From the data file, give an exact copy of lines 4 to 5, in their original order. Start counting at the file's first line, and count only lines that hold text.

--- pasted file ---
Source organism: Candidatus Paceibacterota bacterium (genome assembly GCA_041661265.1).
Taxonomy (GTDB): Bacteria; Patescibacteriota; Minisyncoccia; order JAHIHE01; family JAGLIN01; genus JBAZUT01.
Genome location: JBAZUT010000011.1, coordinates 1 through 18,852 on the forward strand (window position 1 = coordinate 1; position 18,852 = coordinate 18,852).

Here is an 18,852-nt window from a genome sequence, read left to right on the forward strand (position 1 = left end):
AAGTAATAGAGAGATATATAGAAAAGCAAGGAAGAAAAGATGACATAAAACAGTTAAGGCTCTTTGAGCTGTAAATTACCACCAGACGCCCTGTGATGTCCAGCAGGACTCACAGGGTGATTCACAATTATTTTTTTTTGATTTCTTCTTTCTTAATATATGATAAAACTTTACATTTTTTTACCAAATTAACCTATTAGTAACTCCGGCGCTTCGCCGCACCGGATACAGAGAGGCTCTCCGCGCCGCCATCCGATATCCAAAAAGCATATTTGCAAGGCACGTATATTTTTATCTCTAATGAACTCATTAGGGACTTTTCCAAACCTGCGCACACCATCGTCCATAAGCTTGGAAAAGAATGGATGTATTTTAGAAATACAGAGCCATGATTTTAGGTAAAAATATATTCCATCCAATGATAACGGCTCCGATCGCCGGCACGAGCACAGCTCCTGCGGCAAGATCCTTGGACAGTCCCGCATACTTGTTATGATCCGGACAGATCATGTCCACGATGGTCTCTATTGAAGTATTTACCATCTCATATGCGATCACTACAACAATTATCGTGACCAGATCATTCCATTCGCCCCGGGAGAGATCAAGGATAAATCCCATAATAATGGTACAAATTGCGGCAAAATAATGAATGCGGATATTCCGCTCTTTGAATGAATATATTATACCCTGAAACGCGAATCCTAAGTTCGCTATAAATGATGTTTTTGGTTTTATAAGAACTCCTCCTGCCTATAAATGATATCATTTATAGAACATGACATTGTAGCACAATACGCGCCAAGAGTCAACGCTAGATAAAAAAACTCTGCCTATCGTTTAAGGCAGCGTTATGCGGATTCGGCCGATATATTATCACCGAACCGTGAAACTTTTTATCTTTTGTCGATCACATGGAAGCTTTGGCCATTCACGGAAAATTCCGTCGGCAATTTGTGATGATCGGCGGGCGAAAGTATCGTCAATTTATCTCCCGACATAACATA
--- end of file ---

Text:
Here is an 18,852-nt window from a genome sequence, read left to right on the forward strand (position 1 = left end):
AAGTAATAGAGAGATATATAGAAAAGCAAGGAAGAAAAGATGACATAAAACAGTTAAGGCTCTTTGAGCTGTAAATTACCACCAGACGCCCTGTGATGTCCAGCAGGACTCACAGGGTGATTCACAATTATTTTTTTTTGATTTCTTCTTTCTTAATATATGATAAAACTTTACATTTTTTTACCAAATTAACCTATTAGTAACTCCGGCGCTTCGCCGCACCGGATACAGAGAGGCTCTCCGCGCCGCCATCCGATATCCAAAAAGCATATTTGCAAGGCACGTATATTTTTATCTCTAATGAACTCATTAGGGACTTTTCCAAACCTGCGCACACCATCGTCCATAAGCTTGGAAAAGAATGGATGTATTTTAGAAATACAGAGCCATGATTTTAGGTAAAAATATATTCCATCCAATGATAACGGCTCCGATCGCCGGCACGAGCACAGCTCCTGCGGCAAGATCCTTGGACAGTCCCGCATACTTGTTATGATCCGGACAGATCATGTCCACGATGGTCTCTATTGAAGTATTTACCATCTCATATGCGATCACTACAACAATTATCGTGACCAGATCATTCCATTCGCCCCGGGAGAGATCAAGGATAAATCCCATAATAATGGTACAAATTGCGGCAAAATAATGAATGCGGATATTCCGCTCTTTGAATGAATATATTATACCCTGAAACGCGAATCCTAAGTTCGCTATAAATGATGTTTTTGGTTTTATAAGAACTCCTCCTGCCTATAAATGATATCATTTATAGAACATGACATTGTAGCACAATACGCGCCAAGAGTCAACGCTAGATAAAAAAACTCTGCCTATCGTTTAAGGCAGCGTTATGCGGATTCGGCCGATATATTATCACCGAACCGTGAAACTTTTTATCTTTTGTCGATCACATGGAAGCTTTGGCCATTCACGGAAAATTCCGTCGGCAATTTGTGATGATCGGCGGGCGAAAGTATCGTCAATTTATCTCCCGACATAACATA